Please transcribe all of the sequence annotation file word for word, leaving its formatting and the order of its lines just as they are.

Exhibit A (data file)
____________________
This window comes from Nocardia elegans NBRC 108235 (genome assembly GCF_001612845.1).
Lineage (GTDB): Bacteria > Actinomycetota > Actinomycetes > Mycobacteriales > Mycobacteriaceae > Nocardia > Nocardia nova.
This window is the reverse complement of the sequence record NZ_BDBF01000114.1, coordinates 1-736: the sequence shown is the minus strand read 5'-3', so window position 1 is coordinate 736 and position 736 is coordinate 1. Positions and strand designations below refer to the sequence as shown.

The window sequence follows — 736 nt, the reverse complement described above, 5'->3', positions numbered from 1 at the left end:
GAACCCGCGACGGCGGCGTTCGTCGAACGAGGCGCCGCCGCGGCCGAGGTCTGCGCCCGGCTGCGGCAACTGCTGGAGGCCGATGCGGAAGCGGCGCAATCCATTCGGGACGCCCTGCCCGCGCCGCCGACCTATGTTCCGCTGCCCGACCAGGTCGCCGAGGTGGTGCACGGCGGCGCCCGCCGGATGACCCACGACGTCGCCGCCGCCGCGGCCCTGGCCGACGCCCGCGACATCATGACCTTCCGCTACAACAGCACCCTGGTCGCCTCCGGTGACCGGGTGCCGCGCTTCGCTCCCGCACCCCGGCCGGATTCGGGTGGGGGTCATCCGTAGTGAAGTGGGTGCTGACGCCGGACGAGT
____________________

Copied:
This window comes from Nocardia elegans NBRC 108235 (genome assembly GCF_001612845.1).
Lineage (GTDB): Bacteria > Actinomycetota > Actinomycetes > Mycobacteriales > Mycobacteriaceae > Nocardia > Nocardia nova.
This window is the reverse complement of the sequence record NZ_BDBF01000114.1, coordinates 1-736: the sequence shown is the minus strand read 5'-3', so window position 1 is coordinate 736 and position 736 is coordinate 1. Positions and strand designations below refer to the sequence as shown.

The window sequence follows — 736 nt, the reverse complement described above, 5'->3', positions numbered from 1 at the left end:
GAACCCGCGACGGCGGCGTTCGTCGAACGAGGCGCCGCCGCGGCCGAGGTCTGCGCCCGGCTGCGGCAACTGCTGGAGGCCGATGCGGAAGCGGCGCAATCCATTCGGGACGCCCTGCCCGCGCCGCCGACCTATGTTCCGCTGCCCGACCAGGTCGCCGAGGTGGTGCACGGCGGCGCCCGCCGGATGACCCACGACGTCGCCGCCGCCGCGGCCCTGGCCGACGCCCGCGACATCATGACCTTCCGCTACAACAGCACCCTGGTCGCCTCCGGTGACCGGGTGCCGCGCTTCGCTCCCGCACCCCGGCCGGATTCGGGTGGGGGTCATCCGTAGTGAAGTGGGTGCTGACGCCGGACGAGT